Memories from Home III – I miss home-cooked meals.

16 March, 2023

Memories from Home is a series where we explore the life of African immigrants living in the diaspora. Memories from Home III is about Chijioke Chris Chuwa, a Nigerian currently living in Newcastle, United Kingdom. The aspiring product manager talks to us about his memories of living back home in Nigeria.

When did you relocate?

I relocated in January. January 2021. I currently live in Newcastle.

I love it here. It’s quite it’s cold, though. But I built a kind of community since I moved. The last time I was in Nigeria was in 2021.

Where did you grow up?

I grew up in Jos. I was born and raised in Jos. It’s quite far from the East where I’m from. It was cold, but was a really fun place to live and in Jos, everybody knows everybody. It’s a very small city. I believe in Jos, there are like three degrees of separation between everybody.

And it gives you that warm sense of camaraderie when you’re working there. When you live there and everybody knows everybody, it just makes life easier. My dad is a civil servant and used to work in Abuja, so we used to travel there quite a lot. I was familiar with Abuja, so I also served there for NYSC before moving to the UK.

What’s your favourite memory from Nigeria?

My favourite memory from Nigeria is definitely the times hanging out with friends or going out to parties, going out to weddings. I think that was, like, peak for me.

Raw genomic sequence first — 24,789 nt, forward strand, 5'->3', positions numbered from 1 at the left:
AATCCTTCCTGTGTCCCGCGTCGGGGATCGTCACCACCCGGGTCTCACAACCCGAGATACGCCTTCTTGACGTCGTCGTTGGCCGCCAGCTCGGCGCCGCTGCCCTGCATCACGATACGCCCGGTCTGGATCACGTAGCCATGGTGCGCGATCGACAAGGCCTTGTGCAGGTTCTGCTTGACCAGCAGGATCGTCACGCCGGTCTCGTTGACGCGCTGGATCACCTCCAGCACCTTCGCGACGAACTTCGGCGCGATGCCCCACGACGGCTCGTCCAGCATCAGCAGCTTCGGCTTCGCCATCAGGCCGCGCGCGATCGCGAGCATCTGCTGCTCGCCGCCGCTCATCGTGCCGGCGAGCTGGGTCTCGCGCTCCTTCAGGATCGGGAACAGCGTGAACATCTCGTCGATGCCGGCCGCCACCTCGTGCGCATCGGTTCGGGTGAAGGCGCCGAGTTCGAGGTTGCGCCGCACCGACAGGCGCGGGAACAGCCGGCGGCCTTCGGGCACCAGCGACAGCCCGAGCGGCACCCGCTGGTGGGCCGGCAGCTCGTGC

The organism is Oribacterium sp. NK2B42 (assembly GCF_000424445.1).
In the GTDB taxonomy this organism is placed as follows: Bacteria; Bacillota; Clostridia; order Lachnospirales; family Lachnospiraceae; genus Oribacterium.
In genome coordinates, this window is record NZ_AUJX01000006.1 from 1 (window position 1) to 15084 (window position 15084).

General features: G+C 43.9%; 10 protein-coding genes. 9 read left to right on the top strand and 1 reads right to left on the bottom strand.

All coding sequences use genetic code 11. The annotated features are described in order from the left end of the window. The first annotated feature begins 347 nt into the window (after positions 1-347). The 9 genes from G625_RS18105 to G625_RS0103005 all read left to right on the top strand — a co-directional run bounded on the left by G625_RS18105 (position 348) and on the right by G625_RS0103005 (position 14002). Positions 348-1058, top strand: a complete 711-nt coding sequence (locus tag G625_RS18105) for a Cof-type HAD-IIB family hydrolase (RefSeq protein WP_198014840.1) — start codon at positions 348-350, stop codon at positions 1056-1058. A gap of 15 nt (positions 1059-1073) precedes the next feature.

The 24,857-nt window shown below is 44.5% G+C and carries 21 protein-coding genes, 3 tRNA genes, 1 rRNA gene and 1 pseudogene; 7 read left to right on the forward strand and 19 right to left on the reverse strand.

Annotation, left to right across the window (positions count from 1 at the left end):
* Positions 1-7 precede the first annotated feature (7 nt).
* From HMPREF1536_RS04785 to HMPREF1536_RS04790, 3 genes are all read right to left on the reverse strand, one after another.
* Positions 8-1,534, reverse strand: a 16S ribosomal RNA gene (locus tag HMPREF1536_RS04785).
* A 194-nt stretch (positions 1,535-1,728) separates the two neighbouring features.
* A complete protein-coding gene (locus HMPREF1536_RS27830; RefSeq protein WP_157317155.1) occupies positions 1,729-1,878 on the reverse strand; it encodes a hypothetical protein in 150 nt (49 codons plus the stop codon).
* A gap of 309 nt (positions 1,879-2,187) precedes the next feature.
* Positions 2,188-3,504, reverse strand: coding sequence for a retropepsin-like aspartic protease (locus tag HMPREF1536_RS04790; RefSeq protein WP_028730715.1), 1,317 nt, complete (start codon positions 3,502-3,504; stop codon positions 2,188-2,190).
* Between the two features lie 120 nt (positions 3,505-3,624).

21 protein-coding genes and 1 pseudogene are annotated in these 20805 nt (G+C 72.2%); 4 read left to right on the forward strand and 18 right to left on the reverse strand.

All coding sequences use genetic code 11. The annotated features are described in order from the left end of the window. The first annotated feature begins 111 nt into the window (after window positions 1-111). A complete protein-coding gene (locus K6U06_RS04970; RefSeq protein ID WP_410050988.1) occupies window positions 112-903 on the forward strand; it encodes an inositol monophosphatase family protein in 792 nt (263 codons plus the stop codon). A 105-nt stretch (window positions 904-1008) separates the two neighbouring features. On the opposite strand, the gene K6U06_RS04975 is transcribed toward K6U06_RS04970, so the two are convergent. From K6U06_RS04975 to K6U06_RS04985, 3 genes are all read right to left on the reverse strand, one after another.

What do you miss the most from home?

What do I miss the most about home? I miss proper Suya and Shawarma. I know everybody says you can make shawarma here and stuff, but it doesn’t have the added je ne sais quoi.

That added small taste of suffering that is inside Shawarma, Nigerian Shawarma that makes it just slap. So we don’t have that here. And I kind of miss that. I miss, like, really good home-cooked meals. Not all these ones that taste colonized.

One thing I don’t miss about being home is the stress. Once you come here, your prayer requests literally drop from like, hundred to, like, five. Because the normal thing you’re praying for is already here in abundance. Things are simplified. There’s a process to doing everything.

You don’t need to stress yourself.

What does an average day at Newcastle look like for you?

It varies. Where I work is about an hour away from my house. So I have to get up like 2 hours before work. I take two to three buses to work. That’s just because of the distance. It’s not as hectic; the bus runs on a timetable. You can always time how you’re going to get where you’re going because it’s rare for them to be late.

When I get to work, first of all, I get some water. I just take a short pause for like five minutes. I’m currently working in the healthcare department, but that is changing soon. After work, and the commute home, I just try to unwind.

I watch a movie, have a snack or something, and then just sleep. That’s my basic day in Newcastle. It’s quite boring, to be honest.

How do you connect with home and how often?

I call at least every week. At least once. That’s like, at least the bare minimum.

If I’ve had a busy week, call at least once every week. Check-up via text, but that can be quite difficult.

If I’m rating my home in Nigeria, they could be doing better. And the current economy is not really favourable here.

I’ll rate it 7.5. If I’m rating my Newcastle home, it’s okay, we’re doing good, but we’re still pushing our hustle.

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